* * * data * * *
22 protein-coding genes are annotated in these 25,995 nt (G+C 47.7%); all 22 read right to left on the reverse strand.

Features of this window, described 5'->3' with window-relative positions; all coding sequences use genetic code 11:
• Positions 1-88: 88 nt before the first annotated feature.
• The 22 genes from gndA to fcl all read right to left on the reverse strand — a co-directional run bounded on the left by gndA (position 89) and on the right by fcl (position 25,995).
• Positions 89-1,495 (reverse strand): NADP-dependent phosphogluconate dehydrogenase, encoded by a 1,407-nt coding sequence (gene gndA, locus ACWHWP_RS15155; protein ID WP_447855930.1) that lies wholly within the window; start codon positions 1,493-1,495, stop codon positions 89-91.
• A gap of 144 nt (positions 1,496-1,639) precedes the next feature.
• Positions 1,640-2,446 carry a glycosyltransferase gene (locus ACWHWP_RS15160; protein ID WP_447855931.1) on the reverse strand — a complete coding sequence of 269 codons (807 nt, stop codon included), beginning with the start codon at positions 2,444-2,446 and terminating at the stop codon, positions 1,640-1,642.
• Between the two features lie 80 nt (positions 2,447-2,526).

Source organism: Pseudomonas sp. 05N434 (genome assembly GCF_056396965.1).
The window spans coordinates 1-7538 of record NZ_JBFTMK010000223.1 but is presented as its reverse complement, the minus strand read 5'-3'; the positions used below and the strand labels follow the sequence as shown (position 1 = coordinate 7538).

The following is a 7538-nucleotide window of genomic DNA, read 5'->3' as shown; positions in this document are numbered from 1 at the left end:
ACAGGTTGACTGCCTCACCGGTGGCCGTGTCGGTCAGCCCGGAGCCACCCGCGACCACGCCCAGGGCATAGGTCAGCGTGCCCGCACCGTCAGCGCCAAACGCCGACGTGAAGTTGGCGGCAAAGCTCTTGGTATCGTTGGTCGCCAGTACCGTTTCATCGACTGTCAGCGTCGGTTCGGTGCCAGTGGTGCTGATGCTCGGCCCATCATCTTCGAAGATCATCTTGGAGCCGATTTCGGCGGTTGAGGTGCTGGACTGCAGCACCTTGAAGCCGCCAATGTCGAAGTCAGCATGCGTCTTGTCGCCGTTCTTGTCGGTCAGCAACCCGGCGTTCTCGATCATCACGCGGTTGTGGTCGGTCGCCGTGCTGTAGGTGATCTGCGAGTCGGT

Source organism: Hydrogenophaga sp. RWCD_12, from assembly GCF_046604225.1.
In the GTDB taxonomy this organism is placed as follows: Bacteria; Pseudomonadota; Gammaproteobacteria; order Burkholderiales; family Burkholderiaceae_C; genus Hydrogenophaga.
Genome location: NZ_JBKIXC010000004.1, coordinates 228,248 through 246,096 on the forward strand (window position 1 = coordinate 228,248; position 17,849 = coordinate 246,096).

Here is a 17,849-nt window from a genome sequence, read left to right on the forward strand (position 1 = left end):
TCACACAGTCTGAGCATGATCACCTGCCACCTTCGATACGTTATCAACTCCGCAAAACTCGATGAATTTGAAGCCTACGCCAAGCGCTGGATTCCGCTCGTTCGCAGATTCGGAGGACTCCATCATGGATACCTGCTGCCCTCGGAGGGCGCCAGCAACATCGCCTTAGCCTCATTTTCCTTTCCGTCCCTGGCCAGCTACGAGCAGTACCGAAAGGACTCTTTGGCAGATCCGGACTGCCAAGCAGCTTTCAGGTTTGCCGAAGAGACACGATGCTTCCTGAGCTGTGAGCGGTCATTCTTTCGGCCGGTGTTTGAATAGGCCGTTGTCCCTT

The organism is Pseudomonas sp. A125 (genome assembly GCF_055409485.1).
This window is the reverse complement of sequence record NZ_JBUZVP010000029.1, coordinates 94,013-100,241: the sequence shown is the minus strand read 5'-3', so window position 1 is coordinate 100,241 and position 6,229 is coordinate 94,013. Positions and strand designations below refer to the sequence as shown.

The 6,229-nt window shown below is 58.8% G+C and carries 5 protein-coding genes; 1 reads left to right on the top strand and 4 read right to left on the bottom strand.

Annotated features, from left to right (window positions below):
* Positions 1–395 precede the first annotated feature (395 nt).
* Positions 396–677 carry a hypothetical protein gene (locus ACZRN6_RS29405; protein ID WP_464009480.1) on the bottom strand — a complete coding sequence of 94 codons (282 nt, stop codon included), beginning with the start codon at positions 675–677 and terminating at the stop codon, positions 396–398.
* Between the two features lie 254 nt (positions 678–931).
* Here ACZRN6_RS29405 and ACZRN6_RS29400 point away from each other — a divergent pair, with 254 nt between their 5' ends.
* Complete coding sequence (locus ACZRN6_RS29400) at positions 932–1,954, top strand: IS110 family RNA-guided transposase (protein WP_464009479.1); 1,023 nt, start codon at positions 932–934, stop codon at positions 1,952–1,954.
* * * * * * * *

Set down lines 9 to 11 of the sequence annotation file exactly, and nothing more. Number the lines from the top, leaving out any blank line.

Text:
Source organism: Pseudomonas sp. 05N434 (genome assembly GCF_056396965.1).
The window spans coordinates 1-7538 of record NZ_JBFTMK010000223.1 but is presented as its reverse complement, the minus strand read 5'-3'; the positions used below and the strand labels follow the sequence as shown (position 1 = coordinate 7538).

The following is a 7538-nucleotide window of genomic DNA, read 5'->3' as shown; positions in this document are numbered from 1 at the left end: